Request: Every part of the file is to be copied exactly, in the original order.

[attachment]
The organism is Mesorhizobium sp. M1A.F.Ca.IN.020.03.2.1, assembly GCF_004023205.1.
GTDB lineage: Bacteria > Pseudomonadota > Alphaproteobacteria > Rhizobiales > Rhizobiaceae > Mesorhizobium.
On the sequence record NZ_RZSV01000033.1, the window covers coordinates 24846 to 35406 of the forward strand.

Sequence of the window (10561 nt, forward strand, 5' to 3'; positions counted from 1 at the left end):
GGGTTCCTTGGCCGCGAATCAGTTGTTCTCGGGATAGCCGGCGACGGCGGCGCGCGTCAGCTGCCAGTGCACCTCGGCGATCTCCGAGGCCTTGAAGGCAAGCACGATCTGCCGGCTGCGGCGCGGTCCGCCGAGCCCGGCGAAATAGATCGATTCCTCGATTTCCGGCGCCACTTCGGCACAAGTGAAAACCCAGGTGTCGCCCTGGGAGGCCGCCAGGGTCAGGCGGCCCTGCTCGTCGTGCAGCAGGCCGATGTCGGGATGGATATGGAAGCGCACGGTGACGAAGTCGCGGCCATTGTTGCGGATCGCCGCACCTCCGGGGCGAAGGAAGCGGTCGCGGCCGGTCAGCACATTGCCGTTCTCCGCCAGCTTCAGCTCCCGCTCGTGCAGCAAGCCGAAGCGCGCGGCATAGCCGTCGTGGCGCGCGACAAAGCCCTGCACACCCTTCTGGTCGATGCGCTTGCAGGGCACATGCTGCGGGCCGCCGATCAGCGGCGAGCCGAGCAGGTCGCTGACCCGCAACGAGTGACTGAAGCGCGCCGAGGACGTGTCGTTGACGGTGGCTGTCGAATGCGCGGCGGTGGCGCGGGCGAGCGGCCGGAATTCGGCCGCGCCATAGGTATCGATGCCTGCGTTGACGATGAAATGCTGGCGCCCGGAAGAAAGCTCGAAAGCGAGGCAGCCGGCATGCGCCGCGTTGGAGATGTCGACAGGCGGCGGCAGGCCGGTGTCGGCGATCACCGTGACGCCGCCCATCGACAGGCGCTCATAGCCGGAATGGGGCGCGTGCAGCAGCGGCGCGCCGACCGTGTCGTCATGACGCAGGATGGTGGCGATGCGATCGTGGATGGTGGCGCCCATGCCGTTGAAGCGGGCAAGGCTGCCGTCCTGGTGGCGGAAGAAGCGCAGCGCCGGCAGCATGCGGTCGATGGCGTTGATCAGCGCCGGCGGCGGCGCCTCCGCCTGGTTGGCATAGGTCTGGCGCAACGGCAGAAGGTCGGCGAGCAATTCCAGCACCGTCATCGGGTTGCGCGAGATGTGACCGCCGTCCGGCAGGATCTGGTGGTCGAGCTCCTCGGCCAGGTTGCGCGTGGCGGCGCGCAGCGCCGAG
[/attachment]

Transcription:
The organism is Mesorhizobium sp. M1A.F.Ca.IN.020.03.2.1, assembly GCF_004023205.1.
GTDB lineage: Bacteria > Pseudomonadota > Alphaproteobacteria > Rhizobiales > Rhizobiaceae > Mesorhizobium.
On the sequence record NZ_RZSV01000033.1, the window covers coordinates 24846 to 35406 of the forward strand.

Sequence of the window (10561 nt, forward strand, 5' to 3'; positions counted from 1 at the left end):
GGGTTCCTTGGCCGCGAATCAGTTGTTCTCGGGATAGCCGGCGACGGCGGCGCGCGTCAGCTGCCAGTGCACCTCGGCGATCTCCGAGGCCTTGAAGGCAAGCACGATCTGCCGGCTGCGGCGCGGTCCGCCGAGCCCGGCGAAATAGATCGATTCCTCGATTTCCGGCGCCACTTCGGCACAAGTGAAAACCCAGGTGTCGCCCTGGGAGGCCGCCAGGGTCAGGCGGCCCTGCTCGTCGTGCAGCAGGCCGATGTCGGGATGGATATGGAAGCGCACGGTGACGAAGTCGCGGCCATTGTTGCGGATCGCCGCACCTCCGGGGCGAAGGAAGCGGTCGCGGCCGGTCAGCACATTGCCGTTCTCCGCCAGCTTCAGCTCCCGCTCGTGCAGCAAGCCGAAGCGCGCGGCATAGCCGTCGTGGCGCGCGACAAAGCCCTGCACACCCTTCTGGTCGATGCGCTTGCAGGGCACATGCTGCGGGCCGCCGATCAGCGGCGAGCCGAGCAGGTCGCTGACCCGCAACGAGTGACTGAAGCGCGCCGAGGACGTGTCGTTGACGGTGGCTGTCGAATGCGCGGCGGTGGCGCGGGCGAGCGGCCGGAATTCGGCCGCGCCATAGGTATCGATGCCTGCGTTGACGATGAAATGCTGGCGCCCGGAAGAAAGCTCGAAAGCGAGGCAGCCGGCATGCGCCGCGTTGGAGATGTCGACAGGCGGCGGCAGGCCGGTGTCGGCGATCACCGTGACGCCGCCCATCGACAGGCGCTCATAGCCGGAATGGGGCGCGTGCAGCAGCGGCGCGCCGACCGTGTCGTCATGACGCAGGATGGTGGCGATGCGATCGTGGATGGTGGCGCCCATGCCGTTGAAGCGGGCAAGGCTGCCGTCCTGGTGGCGGAAGAAGCGCAGCGCCGGCAGCATGCGGTCGATGGCGTTGATCAGCGCCGGCGGCGGCGCCTCCGCCTGGTTGGCATAGGTCTGGCGCAACGGCAGAAGGTCGGCGAGCAATTCCAGCACCGTCATCGGGTTGCGCGAGATGTGACCGCCGTCCGGCAGGATCTGGTGGTCGAGCTCCTCGGCCAGGTTGCGCGTGGCGGCGCGCAGCGCCGAG